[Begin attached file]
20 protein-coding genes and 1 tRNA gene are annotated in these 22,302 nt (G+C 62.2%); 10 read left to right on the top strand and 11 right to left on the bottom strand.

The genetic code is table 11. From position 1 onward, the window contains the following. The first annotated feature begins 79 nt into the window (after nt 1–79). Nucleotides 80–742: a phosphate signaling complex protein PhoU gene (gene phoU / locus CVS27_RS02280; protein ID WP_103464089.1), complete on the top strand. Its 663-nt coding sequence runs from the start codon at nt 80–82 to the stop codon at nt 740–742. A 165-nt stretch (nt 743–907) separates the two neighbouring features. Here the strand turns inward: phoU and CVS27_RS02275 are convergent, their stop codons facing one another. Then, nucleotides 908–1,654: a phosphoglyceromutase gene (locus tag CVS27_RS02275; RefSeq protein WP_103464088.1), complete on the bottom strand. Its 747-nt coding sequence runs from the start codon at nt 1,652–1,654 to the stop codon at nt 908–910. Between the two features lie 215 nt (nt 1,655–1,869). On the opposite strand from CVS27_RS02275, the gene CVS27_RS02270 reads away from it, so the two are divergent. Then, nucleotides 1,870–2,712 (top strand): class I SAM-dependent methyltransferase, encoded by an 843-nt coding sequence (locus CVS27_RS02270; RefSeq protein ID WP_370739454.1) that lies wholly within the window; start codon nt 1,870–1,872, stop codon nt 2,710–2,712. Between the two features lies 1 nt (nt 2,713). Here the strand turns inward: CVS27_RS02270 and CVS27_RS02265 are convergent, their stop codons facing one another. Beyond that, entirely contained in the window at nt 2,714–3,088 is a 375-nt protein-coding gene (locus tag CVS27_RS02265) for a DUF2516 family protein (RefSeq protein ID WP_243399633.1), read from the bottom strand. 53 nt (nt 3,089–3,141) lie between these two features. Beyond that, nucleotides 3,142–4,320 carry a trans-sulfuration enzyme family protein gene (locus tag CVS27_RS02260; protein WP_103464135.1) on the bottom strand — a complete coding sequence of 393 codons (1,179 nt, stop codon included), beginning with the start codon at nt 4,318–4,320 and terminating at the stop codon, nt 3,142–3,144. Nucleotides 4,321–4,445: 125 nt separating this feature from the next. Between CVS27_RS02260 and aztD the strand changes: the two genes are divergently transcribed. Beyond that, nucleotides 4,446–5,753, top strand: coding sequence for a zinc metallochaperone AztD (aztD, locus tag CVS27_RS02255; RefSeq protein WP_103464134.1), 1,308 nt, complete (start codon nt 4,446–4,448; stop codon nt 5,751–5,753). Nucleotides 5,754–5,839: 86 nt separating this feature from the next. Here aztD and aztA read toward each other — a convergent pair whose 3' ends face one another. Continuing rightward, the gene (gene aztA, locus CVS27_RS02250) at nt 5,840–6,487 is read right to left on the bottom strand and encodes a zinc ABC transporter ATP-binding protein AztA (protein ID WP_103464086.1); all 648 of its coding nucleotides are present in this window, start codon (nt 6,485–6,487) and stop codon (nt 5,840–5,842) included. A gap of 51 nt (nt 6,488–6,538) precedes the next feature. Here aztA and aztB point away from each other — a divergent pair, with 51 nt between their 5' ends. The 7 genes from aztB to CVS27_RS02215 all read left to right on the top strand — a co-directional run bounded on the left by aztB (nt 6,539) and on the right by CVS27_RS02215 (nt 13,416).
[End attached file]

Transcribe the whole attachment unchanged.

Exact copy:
20 protein-coding genes and 1 tRNA gene are annotated in these 22,302 nt (G+C 62.2%); 10 read left to right on the top strand and 11 right to left on the bottom strand.

The genetic code is table 11. From position 1 onward, the window contains the following. The first annotated feature begins 79 nt into the window (after nt 1–79). Nucleotides 80–742: a phosphate signaling complex protein PhoU gene (gene phoU / locus CVS27_RS02280; protein ID WP_103464089.1), complete on the top strand. Its 663-nt coding sequence runs from the start codon at nt 80–82 to the stop codon at nt 740–742. A 165-nt stretch (nt 743–907) separates the two neighbouring features. Here the strand turns inward: phoU and CVS27_RS02275 are convergent, their stop codons facing one another. Then, nucleotides 908–1,654: a phosphoglyceromutase gene (locus tag CVS27_RS02275; RefSeq protein WP_103464088.1), complete on the bottom strand. Its 747-nt coding sequence runs from the start codon at nt 1,652–1,654 to the stop codon at nt 908–910. Between the two features lie 215 nt (nt 1,655–1,869). On the opposite strand from CVS27_RS02275, the gene CVS27_RS02270 reads away from it, so the two are divergent. Then, nucleotides 1,870–2,712 (top strand): class I SAM-dependent methyltransferase, encoded by an 843-nt coding sequence (locus CVS27_RS02270; RefSeq protein ID WP_370739454.1) that lies wholly within the window; start codon nt 1,870–1,872, stop codon nt 2,710–2,712. Between the two features lies 1 nt (nt 2,713). Here the strand turns inward: CVS27_RS02270 and CVS27_RS02265 are convergent, their stop codons facing one another. Beyond that, entirely contained in the window at nt 2,714–3,088 is a 375-nt protein-coding gene (locus tag CVS27_RS02265) for a DUF2516 family protein (RefSeq protein ID WP_243399633.1), read from the bottom strand. 53 nt (nt 3,089–3,141) lie between these two features. Beyond that, nucleotides 3,142–4,320 carry a trans-sulfuration enzyme family protein gene (locus tag CVS27_RS02260; protein WP_103464135.1) on the bottom strand — a complete coding sequence of 393 codons (1,179 nt, stop codon included), beginning with the start codon at nt 4,318–4,320 and terminating at the stop codon, nt 3,142–3,144. Nucleotides 4,321–4,445: 125 nt separating this feature from the next. Between CVS27_RS02260 and aztD the strand changes: the two genes are divergently transcribed. Beyond that, nucleotides 4,446–5,753, top strand: coding sequence for a zinc metallochaperone AztD (aztD, locus tag CVS27_RS02255; RefSeq protein WP_103464134.1), 1,308 nt, complete (start codon nt 4,446–4,448; stop codon nt 5,751–5,753). Nucleotides 5,754–5,839: 86 nt separating this feature from the next. Here aztD and aztA read toward each other — a convergent pair whose 3' ends face one another. Continuing rightward, the gene (gene aztA, locus CVS27_RS02250) at nt 5,840–6,487 is read right to left on the bottom strand and encodes a zinc ABC transporter ATP-binding protein AztA (protein ID WP_103464086.1); all 648 of its coding nucleotides are present in this window, start codon (nt 6,485–6,487) and stop codon (nt 5,840–5,842) included. A gap of 51 nt (nt 6,488–6,538) precedes the next feature. Here aztA and aztB point away from each other — a divergent pair, with 51 nt between their 5' ends. The 7 genes from aztB to CVS27_RS02215 all read left to right on the top strand — a co-directional run bounded on the left by aztB (nt 6,539) and on the right by CVS27_RS02215 (nt 13,416).